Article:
Location Scouting Miami: What You Need to Know

Choosing Your Location in Miami - Video Production

Choosing the principal photography locations for your next video shoot can be one of the toughest decisions a Miami video production company has to make. There are many factors that go into this decision. Deciding between the types of video styles for your project will definitely influence the locations for shooting your video. Once you have ideas, then it’s time to start looking at locations. From corporate videos and live events, we always strive to find that perfect setting that gives our footage a more authentic feel, and helps produce higher-quality content without as much expensive work in post.

But taking advantage of Miami’s vast landscape is not only limited to the television and film industry. Filmmakers, photographers, and videographers are constantly flocking to south Florida in search of their next exciting project location. Miami attracts people from all over the world with its natural beauty, unique culture, and thriving business community. Whether you’re planning to shoot a commercial for your local company, or film the next major blockbuster, there are still countless locations worth considering in order to maximize your production value.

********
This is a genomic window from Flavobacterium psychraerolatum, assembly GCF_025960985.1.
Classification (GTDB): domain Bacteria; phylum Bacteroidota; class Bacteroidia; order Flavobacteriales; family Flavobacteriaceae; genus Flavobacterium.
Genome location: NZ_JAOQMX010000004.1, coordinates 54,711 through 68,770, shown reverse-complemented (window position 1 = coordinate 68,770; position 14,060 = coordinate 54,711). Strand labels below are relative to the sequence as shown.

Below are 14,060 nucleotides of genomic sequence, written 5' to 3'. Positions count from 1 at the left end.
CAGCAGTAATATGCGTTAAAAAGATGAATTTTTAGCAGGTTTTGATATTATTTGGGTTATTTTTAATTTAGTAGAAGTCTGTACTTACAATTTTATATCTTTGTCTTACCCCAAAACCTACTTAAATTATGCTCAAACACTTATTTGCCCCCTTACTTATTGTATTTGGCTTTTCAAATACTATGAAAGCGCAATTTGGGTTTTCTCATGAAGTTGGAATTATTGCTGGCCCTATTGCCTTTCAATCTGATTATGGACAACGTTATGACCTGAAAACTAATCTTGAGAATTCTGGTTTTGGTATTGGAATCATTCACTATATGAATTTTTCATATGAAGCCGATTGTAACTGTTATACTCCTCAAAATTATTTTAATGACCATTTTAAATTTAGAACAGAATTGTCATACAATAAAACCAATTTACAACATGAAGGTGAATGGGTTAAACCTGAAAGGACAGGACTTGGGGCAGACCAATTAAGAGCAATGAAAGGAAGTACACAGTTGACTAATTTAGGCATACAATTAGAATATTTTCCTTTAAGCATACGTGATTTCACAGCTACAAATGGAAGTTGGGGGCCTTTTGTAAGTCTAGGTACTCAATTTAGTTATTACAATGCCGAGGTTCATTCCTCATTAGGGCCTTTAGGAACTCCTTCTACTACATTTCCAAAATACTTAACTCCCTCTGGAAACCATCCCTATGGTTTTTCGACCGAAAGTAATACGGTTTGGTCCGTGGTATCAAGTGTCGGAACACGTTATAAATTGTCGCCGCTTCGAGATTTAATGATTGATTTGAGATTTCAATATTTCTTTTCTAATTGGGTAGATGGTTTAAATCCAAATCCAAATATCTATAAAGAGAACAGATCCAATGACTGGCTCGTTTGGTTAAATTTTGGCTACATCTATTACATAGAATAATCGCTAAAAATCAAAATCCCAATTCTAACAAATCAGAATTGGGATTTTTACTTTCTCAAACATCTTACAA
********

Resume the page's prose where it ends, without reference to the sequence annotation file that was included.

Perhaps you’ve already scoped out some locations online or even gone on site visits only to find yourself overwhelmed by the plethora of options while looking for somewhere appropriate enough to shoot without having to spend too much money. Or maybe you’re just in need of some inspiration for your next shoot and don’t know where to start or what direction to go in.

Listed below are six major considerations you should review when choosing a location for your production:

1. Aesthetic

The aesthetic of the space and how it relates to what is happening in a scene can make or break your project. If you don’t have alignment between the director’s vision for their project, and where they are filming, there could be problems down the line. Trying to edit scenes together that don’t mesh well with each other or the script adds extra editing costs and can derail the project.

When it comes to choosing types of locations, you should consider what story you’re trying to tell and who your target audience is. The location type of your film includes the color palette associated with that particular area; meaning the overall look of everything surrounding you. If you want a vibrant and colorful theme for your next video project then Miami will be perfect for you. While taking advantage of South Florida’s beautiful beaches might be great for capturing some amazing footage in one take, by doing so you’ll also need to make sure that there is enough space available in case something unexpected happens; like waves crashing onto shore unexpectedly or someone walking into shot when they weren’t supposed to.